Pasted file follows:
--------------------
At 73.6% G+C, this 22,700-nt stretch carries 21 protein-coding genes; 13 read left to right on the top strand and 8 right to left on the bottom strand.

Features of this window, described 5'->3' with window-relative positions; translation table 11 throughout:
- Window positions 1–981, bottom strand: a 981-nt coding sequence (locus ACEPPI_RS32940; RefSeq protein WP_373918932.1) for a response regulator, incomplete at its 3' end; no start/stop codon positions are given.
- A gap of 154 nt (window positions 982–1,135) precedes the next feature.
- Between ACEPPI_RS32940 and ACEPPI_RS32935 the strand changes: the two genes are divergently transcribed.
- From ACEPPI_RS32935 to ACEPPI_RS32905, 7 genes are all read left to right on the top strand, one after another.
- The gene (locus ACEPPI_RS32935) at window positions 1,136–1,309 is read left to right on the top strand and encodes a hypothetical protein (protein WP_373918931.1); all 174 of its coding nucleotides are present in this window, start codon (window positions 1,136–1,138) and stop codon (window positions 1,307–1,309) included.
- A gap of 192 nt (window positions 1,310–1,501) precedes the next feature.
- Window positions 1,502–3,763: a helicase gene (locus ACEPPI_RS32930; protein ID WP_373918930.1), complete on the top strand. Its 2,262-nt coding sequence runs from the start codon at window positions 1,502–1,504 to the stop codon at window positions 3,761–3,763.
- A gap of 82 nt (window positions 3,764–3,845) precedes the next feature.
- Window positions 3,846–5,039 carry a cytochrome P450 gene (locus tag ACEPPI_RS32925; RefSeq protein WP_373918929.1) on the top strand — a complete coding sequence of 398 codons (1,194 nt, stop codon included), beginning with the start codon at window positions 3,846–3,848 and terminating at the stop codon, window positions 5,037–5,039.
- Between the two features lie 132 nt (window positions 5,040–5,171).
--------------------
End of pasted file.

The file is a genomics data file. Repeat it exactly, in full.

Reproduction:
At 73.6% G+C, this 22,700-nt stretch carries 21 protein-coding genes; 13 read left to right on the top strand and 8 right to left on the bottom strand.

Features of this window, described 5'->3' with window-relative positions; translation table 11 throughout:
- Window positions 1–981, bottom strand: a 981-nt coding sequence (locus ACEPPI_RS32940; RefSeq protein WP_373918932.1) for a response regulator, incomplete at its 3' end; no start/stop codon positions are given.
- A gap of 154 nt (window positions 982–1,135) precedes the next feature.
- Between ACEPPI_RS32940 and ACEPPI_RS32935 the strand changes: the two genes are divergently transcribed.
- From ACEPPI_RS32935 to ACEPPI_RS32905, 7 genes are all read left to right on the top strand, one after another.
- The gene (locus ACEPPI_RS32935) at window positions 1,136–1,309 is read left to right on the top strand and encodes a hypothetical protein (protein WP_373918931.1); all 174 of its coding nucleotides are present in this window, start codon (window positions 1,136–1,138) and stop codon (window positions 1,307–1,309) included.
- A gap of 192 nt (window positions 1,310–1,501) precedes the next feature.
- Window positions 1,502–3,763: a helicase gene (locus ACEPPI_RS32930; protein ID WP_373918930.1), complete on the top strand. Its 2,262-nt coding sequence runs from the start codon at window positions 1,502–1,504 to the stop codon at window positions 3,761–3,763.
- A gap of 82 nt (window positions 3,764–3,845) precedes the next feature.
- Window positions 3,846–5,039 carry a cytochrome P450 gene (locus tag ACEPPI_RS32925; RefSeq protein WP_373918929.1) on the top strand — a complete coding sequence of 398 codons (1,194 nt, stop codon included), beginning with the start codon at window positions 3,846–3,848 and terminating at the stop codon, window positions 5,037–5,039.
- Between the two features lie 132 nt (window positions 5,040–5,171).